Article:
Moving home with pets
Moving home with pets
Whether it’s making sure mealtimes are met or finding a kennel on the big day, our tips for moving house with pets could help your furry friends enjoy a stress-free change of environment.
Pet-proof your new home
Prevent your pets from causing chaos by pet-proofing your home before the big move. You may want to use child locks on cabinets, and cable ties to prevent tails tangling with wiring. And be wary of lily plants that could have been left by the previous owners – these plants can be lethal for cats.
Be sure to clean your new place thoroughly to remove any existing odours that might unsettle your animals, especially if other pets have lived at the property before.
Find a kennel or cattery
Keeping your cat or dog away from the action of packing and unpacking will make things less stressful for everybody. Many kennels and catteries specialise in looking after your beloved pets during house moves, although you’ll have to make sure their vaccinations are up to date. Or you could save on costs and leave your pets with a friend or family member. Bring your pet into your new home once everything is settled. That way, they should feel more relaxed in their new surroundings.
Make sure you have suitable transport
If you’d rather have your pets with you on move day, it’s best to keep them in a room of their own, away from people lifting heavy loads. Once you’ve given them pet toys, bedding, and something to eat and drink, you’ll have to consider transport. Use a well-ventilated carrier or cage, with room for water - and a litter tray if your pet is a cat.
If you’re travelling for a considerable amount of time, make sure they have the chance to exercise. For example, you should accommodate cats in a larger carrier for a longer journey, and schedule in walking stops for dogs.
Keep creature comforts close
Pack your pet’s favourite toys, bedding and treats in a box of their own that you can keep within easy reach of throughout the move. If you have your pets with you during move day, box your pet’s items last and unpack them first at your new home, so they feel comfortable for as long as possible.
Keep things consistent
Sticking to the usual walking hours, mealtimes and sleeping arrangements will prevent cats and dogs from feeling threatened by all the change going on around them. However, you’ll need to leave plenty of time between feeding and travel to avoid any potential pet car sickness.
Use smells to your advantage
Pheromone diffusers can be a great way of helping to calm your pet in their new environment. Cats and dogs usually give off these odours when comfortable in their surroundings, so it’s a good idea to start using the diffusers before, during and after your move. Diffusers can be bought as sprays, plug-in sprays, collars and wipes.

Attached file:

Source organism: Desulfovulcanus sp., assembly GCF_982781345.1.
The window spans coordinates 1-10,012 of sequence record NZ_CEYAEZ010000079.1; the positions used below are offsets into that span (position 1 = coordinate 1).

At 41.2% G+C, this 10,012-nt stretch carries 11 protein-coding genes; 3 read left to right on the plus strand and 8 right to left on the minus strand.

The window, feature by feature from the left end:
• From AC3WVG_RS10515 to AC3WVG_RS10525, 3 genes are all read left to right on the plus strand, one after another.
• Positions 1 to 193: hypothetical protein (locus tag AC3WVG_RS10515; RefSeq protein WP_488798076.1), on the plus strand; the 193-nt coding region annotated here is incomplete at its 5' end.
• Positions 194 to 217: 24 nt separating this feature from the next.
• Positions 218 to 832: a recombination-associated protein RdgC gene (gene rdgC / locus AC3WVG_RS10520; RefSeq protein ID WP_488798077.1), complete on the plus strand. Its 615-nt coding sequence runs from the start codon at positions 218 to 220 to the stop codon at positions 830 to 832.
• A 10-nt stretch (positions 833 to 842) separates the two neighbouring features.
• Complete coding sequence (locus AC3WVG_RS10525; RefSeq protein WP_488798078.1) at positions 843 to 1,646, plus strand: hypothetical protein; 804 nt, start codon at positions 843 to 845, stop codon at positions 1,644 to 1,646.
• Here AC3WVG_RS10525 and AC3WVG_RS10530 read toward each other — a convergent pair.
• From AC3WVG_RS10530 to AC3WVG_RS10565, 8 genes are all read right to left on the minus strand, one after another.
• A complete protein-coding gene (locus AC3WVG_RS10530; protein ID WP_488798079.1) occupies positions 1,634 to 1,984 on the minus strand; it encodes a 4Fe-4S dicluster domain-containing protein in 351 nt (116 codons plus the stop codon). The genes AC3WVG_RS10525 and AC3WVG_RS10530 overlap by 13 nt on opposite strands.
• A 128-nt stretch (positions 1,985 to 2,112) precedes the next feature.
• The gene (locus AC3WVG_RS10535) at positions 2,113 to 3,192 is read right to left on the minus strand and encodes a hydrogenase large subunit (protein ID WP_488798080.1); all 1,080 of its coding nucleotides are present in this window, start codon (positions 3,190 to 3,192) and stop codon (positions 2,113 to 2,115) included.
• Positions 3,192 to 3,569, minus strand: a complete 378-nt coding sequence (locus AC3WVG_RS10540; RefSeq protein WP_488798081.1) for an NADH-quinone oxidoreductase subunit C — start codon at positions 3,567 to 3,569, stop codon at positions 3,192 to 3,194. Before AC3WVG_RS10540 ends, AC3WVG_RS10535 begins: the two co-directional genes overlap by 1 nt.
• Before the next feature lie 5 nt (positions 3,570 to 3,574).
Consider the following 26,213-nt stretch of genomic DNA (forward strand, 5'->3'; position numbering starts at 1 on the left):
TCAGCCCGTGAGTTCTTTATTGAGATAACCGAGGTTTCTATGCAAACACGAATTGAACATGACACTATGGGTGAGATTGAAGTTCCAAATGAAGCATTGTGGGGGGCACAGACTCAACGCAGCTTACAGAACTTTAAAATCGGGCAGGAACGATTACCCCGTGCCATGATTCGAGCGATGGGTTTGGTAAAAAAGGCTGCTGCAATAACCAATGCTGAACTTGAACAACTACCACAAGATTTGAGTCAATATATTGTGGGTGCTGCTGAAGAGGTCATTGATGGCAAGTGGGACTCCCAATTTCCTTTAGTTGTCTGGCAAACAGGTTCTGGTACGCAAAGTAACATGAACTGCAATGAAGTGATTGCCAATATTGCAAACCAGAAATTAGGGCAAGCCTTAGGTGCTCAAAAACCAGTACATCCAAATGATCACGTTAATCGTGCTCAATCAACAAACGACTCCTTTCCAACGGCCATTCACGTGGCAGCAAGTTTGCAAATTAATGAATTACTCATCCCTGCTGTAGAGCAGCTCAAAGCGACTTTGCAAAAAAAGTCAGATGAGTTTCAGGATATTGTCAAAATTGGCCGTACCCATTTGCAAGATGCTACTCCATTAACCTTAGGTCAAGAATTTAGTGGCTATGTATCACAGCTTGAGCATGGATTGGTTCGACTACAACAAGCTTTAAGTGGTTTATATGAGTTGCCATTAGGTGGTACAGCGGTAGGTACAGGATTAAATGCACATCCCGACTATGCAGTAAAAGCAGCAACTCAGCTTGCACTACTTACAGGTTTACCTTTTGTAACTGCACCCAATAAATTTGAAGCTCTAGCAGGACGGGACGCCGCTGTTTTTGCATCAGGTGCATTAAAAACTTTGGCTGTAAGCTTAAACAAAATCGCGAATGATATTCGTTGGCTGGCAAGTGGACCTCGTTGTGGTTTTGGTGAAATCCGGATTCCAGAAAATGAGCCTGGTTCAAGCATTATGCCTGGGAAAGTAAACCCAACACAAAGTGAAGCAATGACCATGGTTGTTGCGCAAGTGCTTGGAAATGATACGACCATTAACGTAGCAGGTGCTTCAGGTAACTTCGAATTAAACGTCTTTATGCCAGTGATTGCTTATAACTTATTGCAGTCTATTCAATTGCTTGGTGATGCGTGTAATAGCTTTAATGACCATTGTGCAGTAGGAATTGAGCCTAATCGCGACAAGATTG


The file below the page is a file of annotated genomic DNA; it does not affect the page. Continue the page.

It’s worth taking your cat or dog’s unwashed blanket from your previous home along with you to your new home, as this can help calm your pet in the first couple of days, after the move.
Settle in slowly
Aside from familiar smells and sticking to old routines, there are a few more tricks to help your pet settle into their new home. Keep your cats indoors for the first month after your move. Then start to let them go outside just before mealtimes, to quickly entice them back to their new home.
You can help your cats feel at ease by emptying some of their litter tray around the garden. However, this may not be a good idea if you have young children who will play in the garden.
And remember to pay your pet extra attention after your move to help them feel safe in their new environment.
Allow for accidents
The potential for accidents is huge when moving home with pets – think toilet mishaps and chewed wires. And some pets may even try to return to your old home. Leave the new owners with a photo of your cat or dog, your contact details and ask them not to feed your homesick animals.
Don’t forget the vet
It’s important to register your pet with a local vet as early as possible. That’s because strange environments can lead to unforeseen accidents involving pets. And if you have a cat, there’s always the possibility that it could get into scrapes with territorial cats in your new area.
You should also enquire about updating your pet’s microchip details with your new veterinary surgery. And don’t forget to update pet passport address details, too.
Consider your insurance
If you haven’t already got insurance that covers accidents caused by pets, now might be the time to consider it. Accidental damage pet insurance could cover the costs of damage caused by pets inside your new home.
If you’re moving into a property you don’t own and are worried that your dog might be uneasy in its new surroundings, consider pet insurance that covers third party liability. This could cover damage caused to other people or other people’s property.
Think about switching pet insurance
You’ll need to tell your pet insurance provider that you’re moving. But you may find that your insurance gets more expensive. That’s because vet consultations, surgery and medication can vary across the country, and the cost of cover will reflect this.
If your updated pet quote turns out to be expensive, you could see if you can switch to a better deal. However, any cover you might have for pre-existing conditions would be excluded, if you change your pet insurance.